The authorities were no more effective in dealing with a far more dramatic event that took place in Matsumoto. On 27 June 1994, a specially equipped truck dispersed poisonous gas in the parking lot of a neighborhood supermarket, killing seven people and injuring 200 others. The chemical used in the attack was later determined to be sarin, a substance developed by the Nazis in 1938, but never before known to have been deployed as a weapon. Sarin remains liquid in a closed container, but when exposed to the air releases highly toxic fumes. Extremely small doses can cause serious respiratory troubles, and as little as 10 milligrams can result in paralysis and death. The police were not able to identify the perpetrators of the Matsumoto attack, but they did have the name of a certain Kōno Yoshiyuki who had given the alert. By coincidence, Kōno worked for a chemicals business, and he had brought some chemicals home for use in his garden. Despite the fact that the wife of Kōno had been asphyxiated and remained in a coma, the media immediately named him as the author of the event. Only later would the authorities establish Aum Shinrikyō’s culpability.

While Japanese law enforcement agents were oblivious to the criminal activities of Aum devotees, Aum Shinrikyo acquired the means and the will to carry out armageddon. The sarin gas attacks in Matsumoto on June 27, 1994, and on the Tokyo subway on March 20, 1995, had the shortterm aims of neutralizing Aum’s enemies and protecting Aum’s mission of creating the Shambhala kingdom. Therefore, the violence committed by Aum devotees was motivated by the organization’s fragility and the endangerment of the ultimate concern. Fortunately, Aum devotees did not have the opportunity to carry out their revolutionary plan to fight armageddon in November 1995 (Trinh and John 45).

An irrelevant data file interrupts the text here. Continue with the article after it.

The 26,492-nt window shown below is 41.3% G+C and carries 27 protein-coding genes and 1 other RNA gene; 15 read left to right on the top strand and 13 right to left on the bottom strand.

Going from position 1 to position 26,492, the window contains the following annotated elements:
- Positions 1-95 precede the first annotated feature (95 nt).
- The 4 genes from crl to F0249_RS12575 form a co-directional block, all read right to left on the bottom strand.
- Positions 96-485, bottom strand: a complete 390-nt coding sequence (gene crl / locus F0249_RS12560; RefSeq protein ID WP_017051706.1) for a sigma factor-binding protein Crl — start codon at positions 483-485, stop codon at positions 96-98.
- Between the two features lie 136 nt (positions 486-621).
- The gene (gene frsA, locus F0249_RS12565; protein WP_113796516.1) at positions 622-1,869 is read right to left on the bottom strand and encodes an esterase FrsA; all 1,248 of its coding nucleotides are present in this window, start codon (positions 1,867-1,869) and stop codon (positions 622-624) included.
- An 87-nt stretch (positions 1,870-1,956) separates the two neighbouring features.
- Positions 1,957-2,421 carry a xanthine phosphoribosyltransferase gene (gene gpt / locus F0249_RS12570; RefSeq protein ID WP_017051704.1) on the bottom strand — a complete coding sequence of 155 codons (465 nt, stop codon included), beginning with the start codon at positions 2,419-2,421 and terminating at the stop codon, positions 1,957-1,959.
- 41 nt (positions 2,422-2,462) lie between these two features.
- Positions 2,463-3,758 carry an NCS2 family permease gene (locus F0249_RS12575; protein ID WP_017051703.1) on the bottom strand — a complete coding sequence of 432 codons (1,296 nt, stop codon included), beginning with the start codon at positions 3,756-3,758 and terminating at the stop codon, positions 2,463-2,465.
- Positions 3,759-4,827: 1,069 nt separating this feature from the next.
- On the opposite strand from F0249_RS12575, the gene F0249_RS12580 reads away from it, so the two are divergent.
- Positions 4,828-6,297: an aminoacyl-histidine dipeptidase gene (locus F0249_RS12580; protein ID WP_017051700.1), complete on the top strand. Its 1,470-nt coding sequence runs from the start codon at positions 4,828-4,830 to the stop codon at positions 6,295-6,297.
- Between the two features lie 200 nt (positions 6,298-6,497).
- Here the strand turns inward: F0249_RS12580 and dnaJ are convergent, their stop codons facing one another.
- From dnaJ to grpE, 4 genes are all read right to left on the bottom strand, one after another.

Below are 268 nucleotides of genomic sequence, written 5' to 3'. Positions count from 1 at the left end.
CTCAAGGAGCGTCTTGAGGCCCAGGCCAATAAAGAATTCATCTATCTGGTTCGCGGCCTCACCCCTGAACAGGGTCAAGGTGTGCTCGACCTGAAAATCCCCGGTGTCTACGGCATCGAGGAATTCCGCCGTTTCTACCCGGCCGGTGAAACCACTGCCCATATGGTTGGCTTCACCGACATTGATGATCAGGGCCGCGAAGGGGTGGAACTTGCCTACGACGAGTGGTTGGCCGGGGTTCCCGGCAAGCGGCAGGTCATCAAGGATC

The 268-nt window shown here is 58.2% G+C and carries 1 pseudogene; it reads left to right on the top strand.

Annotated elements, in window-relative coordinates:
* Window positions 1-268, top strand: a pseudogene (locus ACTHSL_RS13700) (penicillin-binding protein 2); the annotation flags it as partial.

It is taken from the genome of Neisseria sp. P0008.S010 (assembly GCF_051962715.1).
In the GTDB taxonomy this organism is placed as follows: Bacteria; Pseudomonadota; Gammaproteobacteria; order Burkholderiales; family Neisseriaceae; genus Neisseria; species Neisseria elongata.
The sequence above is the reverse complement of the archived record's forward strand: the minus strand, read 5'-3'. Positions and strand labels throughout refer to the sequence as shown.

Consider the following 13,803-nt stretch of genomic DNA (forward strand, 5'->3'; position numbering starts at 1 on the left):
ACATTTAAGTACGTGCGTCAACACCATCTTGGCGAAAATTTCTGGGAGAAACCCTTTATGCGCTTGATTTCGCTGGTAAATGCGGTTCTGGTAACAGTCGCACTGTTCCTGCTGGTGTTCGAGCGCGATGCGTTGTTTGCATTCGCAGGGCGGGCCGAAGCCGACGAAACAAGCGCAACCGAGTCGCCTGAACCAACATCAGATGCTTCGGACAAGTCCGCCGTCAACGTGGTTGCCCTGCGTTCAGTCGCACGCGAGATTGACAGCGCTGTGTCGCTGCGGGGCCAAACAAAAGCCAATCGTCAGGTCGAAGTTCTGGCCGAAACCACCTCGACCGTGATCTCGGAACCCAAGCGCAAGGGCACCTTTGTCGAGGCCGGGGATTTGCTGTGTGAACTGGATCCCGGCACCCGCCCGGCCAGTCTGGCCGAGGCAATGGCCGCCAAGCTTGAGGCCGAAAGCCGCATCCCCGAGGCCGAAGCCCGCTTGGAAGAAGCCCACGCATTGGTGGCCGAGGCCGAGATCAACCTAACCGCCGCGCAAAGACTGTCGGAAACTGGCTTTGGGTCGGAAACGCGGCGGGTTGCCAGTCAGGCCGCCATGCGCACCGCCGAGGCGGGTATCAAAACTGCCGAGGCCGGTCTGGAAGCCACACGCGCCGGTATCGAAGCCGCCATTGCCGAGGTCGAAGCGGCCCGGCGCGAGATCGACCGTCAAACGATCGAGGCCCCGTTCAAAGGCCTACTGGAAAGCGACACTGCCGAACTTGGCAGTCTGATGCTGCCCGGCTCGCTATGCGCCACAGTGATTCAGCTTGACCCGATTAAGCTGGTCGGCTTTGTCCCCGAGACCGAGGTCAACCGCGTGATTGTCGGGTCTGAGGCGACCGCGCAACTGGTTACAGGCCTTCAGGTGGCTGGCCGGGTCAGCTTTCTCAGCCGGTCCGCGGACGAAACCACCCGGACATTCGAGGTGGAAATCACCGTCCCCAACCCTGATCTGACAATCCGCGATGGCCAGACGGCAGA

Terrorism and violence grounded in the religious beliefs of groups have been present in the world in many circumstances. Such actions are likely to continue. In addition to having millenarian visions, they are often unwilling to compromise or reach accommodations with their opponents (Lifton 12). Such compromises are not possible since the agreements would run the danger of violating key religious beliefs held by the dissidents. To the extent that such violence is a reaction to changes in the world, it will continue because change will continue. Change and globalization will challenge religions throughout the world, and violence is one form of response to these challenges. The clash of civilizations idea has relevance as well, and the differences between different areas are unlikely to disappear in the immediate future. The fact that state support has been limited in at this case is one sign that there might be at least a reduced level of religious violence in the future.

References

Lifton, Robert J. Destroying the World to Save It: Aum Shinrikyô, Apocalyptic Violence, and the New Global Terrorism. New York: Henry Holt, 1999.

Trinh, Sylvaine, and John Hall. “The Violent Path of Aum Shinrikyô. ” In Apocalypse Observed: Religious Movements and Violence in North America, Europe, and Japan, edited by John R. Hall, with philip Schuyler and Sylvanie Trinh. New York: Routledge, 2000.